I love stories about the supernatural, even the minor happenings most of us experience at one time or another. I still have a Monarch butterfly (now under glass) that impaled itself on my car’s windshield in front of a restaurant. The butterfly is a symbol for change: the following year I met a fellow at that restaurant who inspired me to embark on a different creative writing path.

In a recent blog I mentioned the ghost story books written by my friends, Rob and Anne. After they published a book on the ghostly encounters aboard the Queen Mary ship, they researched stories from Catalina Island, off the coast of Southern California. Rob had been involved as an archeologist on many digs on the island and had been collecting stories since the 1970s. Residents of the island offered up stories of hauntings at old Indian burial grounds, at the famed Casino, at Western author Zane Grey’s home, which is now a hotel (Grey himself is reputed to be haunting it), and at various homes, businesses and hotels all over the island.

Built in 1890, the distinctive Holly Hill House in Catalina spooked a construction crew working on the old home. They would hear footsteps and doors opening and closing, and after double locking a door at night would find it open in the morning. Deciding to discover the culprit, the workmen devised a plan to put fresh varnish on the floor where they’d heard the most activity. The next morning they found tiny barefoot footprints in the varnish, but the prints started in the middle of the floor and disappeared before reaching the end of the varnished area.

Painting of the Alamo

A book on the famous Alamo in Texas, their next project, had an added interest since Anne was born in San Antonio. It was also a challenge since the couple had only heard one ghost story concerning the old mission massacre. A trip to San Antonio proved fruitful with many stories coming from various hotels that surround the old Alamo.

Rob said there were many inexplicable tales of things that looked real like, “people appearing and disappearing in period clothing. People have also said they’ve seen re-enactments of the battle of the Alamo while sitting in a hotel opposite the site.”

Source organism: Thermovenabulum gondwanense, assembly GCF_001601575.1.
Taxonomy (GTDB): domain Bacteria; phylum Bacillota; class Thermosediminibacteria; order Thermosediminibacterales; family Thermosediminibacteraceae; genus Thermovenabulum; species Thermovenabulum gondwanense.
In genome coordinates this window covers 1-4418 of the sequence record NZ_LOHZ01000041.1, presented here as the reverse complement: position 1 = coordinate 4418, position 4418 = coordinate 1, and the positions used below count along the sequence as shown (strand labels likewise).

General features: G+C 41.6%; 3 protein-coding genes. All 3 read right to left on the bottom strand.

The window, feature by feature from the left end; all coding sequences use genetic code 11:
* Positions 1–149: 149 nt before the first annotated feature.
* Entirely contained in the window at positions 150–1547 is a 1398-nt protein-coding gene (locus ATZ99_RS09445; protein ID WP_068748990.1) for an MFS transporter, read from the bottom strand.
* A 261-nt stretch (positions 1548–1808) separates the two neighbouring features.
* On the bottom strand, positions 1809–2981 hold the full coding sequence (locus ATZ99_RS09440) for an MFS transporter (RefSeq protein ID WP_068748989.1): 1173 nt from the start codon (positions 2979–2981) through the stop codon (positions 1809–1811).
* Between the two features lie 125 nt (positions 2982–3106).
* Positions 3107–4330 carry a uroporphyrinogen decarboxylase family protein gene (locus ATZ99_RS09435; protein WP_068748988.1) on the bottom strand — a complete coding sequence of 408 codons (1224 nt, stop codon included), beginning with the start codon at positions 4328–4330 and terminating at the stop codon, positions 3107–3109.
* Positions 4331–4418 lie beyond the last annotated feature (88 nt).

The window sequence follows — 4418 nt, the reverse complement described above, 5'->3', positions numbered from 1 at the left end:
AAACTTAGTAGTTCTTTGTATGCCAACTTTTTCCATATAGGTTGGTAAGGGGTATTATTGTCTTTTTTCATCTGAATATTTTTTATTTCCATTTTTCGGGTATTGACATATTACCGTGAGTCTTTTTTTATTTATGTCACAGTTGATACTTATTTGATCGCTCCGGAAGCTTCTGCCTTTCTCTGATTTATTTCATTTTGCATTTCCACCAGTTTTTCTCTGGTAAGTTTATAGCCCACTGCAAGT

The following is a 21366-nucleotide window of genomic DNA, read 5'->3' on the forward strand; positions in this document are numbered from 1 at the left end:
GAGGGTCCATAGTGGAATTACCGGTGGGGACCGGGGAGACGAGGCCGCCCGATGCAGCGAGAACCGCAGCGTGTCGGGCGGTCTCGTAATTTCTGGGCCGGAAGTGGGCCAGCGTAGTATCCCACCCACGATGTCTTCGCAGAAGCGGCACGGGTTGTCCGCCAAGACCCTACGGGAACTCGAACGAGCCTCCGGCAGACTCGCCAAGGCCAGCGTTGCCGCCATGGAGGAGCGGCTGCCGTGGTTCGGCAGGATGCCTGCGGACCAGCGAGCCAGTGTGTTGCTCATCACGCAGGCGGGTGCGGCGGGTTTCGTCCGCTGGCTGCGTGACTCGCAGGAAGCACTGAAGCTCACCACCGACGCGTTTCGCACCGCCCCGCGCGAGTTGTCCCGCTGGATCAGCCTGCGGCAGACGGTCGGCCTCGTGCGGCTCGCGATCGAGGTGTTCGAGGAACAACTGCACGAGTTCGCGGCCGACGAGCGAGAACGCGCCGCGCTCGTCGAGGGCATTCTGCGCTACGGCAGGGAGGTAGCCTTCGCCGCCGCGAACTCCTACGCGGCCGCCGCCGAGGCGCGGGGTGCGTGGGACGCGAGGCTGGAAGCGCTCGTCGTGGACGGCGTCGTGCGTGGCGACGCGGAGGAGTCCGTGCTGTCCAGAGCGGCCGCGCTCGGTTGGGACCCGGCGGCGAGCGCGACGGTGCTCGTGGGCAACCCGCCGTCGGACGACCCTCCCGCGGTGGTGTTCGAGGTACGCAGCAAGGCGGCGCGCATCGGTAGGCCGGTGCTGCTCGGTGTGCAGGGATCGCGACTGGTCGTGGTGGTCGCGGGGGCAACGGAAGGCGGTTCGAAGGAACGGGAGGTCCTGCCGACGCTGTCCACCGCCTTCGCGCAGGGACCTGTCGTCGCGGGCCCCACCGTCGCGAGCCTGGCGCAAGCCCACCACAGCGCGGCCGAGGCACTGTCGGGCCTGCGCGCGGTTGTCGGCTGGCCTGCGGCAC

A retired Alamo Park Ranger admitted that he’d seen an Alamo defender being repeatedly stabbed and shot by Mexican soldiers in the area of Long Barracks. “They [the rangers] don’t believe in ghosts but say, ‘I don’t know what else it could have been,’” Rob told me.

Anne ventured a theory that ghosts exist because of “unfinished business that needs resolution. A spirit doesn’t die but leaves behind a psychic imprint from traumatic events that happened there. Perhaps they didn’t make peace and are trapped in a limbo state.”

Present day Alamo historical site

The imprint of events on an area is not always tragic, Anne added. They’ve found happy stories of ghosts that linger around ballrooms and even bars. The couple both have a positive feeling about ghosts. “They’re more guardian angels than demons,” Rob declared.

To read more about these ghost hunters, look up Rob and Anne Wlodarski on the Internet.

Upcoming on Kindle:

Melaynie’s Masquerade

16th century historical fiction – Disguised as a cabin

boy, Melaynie Morgan ships off with Francis Drake

to the Caribbean in search of Spanish treasure


Mama Liked Army Men

A Tale of Two Fathers

The perils of military life


An Army Brat in Libya

Tripoli in the 1950s

Personal history


Weird Dates & Strange Mates

Non-fiction with names changed to

Protect the innocent or not…





One Comment

  1. I also hope to see you soon on our website

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